Why would a seller take this risk when they can just mail in the keys? There's no financial risk (no 1099 penalty for a primary residence) beyond a hit to your credit report that will be irrelevant in a few years.


Isn't this how we got in trouble in the first place? A seller would be betting that housing prices won't go down. Just like people who bought expensive property they couldn't afford and assuming the value would increase.


And if the seller doesn't pay up and values fall, they could get foreclosed on too.

This is a terrible idea unless you make the scummy Real Estate agents pay for it with their 6% taxi ride money.


shouldn't a housing purchase be made for a place you want to lay your head rather than a flip? If you love the house and can afford the house does it matter what houses are going for if you don't wish to move?

What if you were in the house for 12 years and the prices were stable but in the thirteenth year you had to move and your equity was less than what you owed?

For many homeowners this has been a real scenario depending on the economics of the area where you live.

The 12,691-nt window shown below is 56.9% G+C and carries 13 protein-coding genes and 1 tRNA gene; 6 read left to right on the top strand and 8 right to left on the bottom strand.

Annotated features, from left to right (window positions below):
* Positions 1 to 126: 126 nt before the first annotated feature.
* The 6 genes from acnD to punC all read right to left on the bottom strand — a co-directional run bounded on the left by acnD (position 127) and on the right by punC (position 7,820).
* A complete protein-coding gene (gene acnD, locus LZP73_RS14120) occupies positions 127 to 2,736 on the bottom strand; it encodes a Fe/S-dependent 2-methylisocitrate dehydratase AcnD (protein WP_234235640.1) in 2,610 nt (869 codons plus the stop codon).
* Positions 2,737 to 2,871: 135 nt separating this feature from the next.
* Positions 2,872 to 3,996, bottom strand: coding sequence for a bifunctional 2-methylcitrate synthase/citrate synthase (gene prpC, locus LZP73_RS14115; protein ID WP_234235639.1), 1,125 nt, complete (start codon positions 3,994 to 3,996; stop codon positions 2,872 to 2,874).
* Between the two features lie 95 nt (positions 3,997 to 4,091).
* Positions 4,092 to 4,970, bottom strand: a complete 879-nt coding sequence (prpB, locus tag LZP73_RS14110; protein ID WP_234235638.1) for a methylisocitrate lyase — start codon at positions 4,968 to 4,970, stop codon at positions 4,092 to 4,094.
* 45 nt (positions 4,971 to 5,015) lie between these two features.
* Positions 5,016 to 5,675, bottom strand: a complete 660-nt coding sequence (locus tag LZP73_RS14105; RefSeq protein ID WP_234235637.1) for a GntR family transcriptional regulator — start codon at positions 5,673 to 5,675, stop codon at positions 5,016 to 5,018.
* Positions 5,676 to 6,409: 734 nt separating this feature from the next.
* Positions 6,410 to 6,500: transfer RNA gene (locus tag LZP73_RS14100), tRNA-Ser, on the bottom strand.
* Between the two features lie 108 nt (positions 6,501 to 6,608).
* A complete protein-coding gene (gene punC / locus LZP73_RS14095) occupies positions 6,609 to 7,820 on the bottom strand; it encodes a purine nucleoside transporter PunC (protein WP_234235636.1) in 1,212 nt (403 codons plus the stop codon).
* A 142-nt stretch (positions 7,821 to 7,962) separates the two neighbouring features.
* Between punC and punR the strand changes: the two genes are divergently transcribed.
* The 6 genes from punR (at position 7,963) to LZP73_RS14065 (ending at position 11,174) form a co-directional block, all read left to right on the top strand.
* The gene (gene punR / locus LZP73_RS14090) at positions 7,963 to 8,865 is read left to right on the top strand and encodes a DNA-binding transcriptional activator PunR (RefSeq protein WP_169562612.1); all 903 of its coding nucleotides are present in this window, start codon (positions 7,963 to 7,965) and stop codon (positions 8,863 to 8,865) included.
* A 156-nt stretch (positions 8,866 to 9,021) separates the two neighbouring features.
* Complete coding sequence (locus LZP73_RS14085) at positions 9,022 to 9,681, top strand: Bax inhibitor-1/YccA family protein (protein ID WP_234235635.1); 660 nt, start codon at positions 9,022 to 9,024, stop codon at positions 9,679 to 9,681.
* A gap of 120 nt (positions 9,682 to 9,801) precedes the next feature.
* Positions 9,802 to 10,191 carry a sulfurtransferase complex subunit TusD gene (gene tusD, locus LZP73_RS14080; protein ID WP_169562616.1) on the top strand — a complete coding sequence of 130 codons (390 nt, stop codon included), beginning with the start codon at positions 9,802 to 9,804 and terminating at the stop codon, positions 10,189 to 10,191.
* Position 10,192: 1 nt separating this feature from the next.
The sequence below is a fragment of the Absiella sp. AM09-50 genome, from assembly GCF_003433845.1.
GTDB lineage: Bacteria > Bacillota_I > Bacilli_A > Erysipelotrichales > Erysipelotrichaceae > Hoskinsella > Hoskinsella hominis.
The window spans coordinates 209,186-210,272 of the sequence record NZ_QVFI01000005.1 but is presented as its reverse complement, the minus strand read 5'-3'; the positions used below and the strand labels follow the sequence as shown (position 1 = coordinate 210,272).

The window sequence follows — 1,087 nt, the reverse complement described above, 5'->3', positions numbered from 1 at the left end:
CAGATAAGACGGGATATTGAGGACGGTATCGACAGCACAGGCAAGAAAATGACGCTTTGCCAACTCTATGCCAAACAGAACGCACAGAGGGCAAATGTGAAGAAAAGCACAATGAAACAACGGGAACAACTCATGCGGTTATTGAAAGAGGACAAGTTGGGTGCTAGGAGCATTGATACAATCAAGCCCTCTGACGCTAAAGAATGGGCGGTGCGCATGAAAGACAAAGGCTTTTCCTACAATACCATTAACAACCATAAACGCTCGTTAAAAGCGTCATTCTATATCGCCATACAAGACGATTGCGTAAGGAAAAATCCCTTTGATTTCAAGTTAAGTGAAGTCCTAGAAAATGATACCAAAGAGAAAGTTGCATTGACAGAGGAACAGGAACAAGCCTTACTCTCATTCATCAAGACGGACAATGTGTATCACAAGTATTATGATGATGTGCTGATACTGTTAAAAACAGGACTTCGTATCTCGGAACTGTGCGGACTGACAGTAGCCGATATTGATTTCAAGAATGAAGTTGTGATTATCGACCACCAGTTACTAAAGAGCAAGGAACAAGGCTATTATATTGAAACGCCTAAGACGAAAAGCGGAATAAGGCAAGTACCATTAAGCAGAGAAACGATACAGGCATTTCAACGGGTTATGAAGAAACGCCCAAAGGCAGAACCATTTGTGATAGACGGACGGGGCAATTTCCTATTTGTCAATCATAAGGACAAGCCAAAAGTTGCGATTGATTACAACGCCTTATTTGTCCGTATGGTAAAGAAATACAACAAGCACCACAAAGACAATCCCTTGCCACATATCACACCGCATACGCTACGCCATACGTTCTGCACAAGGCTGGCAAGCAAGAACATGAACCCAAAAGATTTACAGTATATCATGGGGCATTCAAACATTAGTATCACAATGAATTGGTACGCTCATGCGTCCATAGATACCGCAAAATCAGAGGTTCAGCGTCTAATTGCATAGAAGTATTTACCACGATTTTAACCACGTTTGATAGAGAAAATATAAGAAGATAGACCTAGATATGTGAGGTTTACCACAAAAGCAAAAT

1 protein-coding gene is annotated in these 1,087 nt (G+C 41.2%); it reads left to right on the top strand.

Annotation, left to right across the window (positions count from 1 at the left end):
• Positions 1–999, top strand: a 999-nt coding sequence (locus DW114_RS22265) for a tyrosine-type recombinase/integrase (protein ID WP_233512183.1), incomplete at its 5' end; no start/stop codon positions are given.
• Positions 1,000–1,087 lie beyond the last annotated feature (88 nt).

An alternative would be for everybody to rent then they could come and go as they please and gamble making money in some other way.


Such mass-advertisement of ignorance is dumb-founding. I'm in Southern California and there isn't anyone with any equity to refund. Bank-Owned Sales are topping 50% of the sales out there and another big chunk of sales are short-sales. The few remaining sales where there is some equity does not constitute the sort of critical mass which is needed to have any sort of global effect. More than likely, anyone selling right now with much equity in their home must really need the cash, or they wouldn't be selling - deferring 10% of the sale price (which may be ALL of the equity) for 12 months is a deal killer for a seller.


"If your home appraises for less than your purchase price after three years and you wish to move, we will refund your equity."

Who would be appraising the houses? The same experts that rate subprime loans AAA?


So the sellers still carry the risk after selling the house even if they recieve, if not the best, but a good price. Wouldn't this put their next house purchase in a dillema, if they plan to buy a smaller, cheaper house. It seems to me it would just double the risk for these people and create uncertainty for them


This is a ponzi scheme. As long as everyone believes in it then nothing goes wrong. But it will eventually fall in on itself.


If I massage my imagination I can see the idea working for that period between offer-acceptance and settlement. Closing table or escrow table, depending on your geography. But the truth is that no seller in their right mind would sign-up for the potential liability after they no longer own the asset. Particularly when there is no control over what the new owner does with the property - like park the dead 1979 Plymouth Horizon in the front yard.

The market doesn't play with a safety net.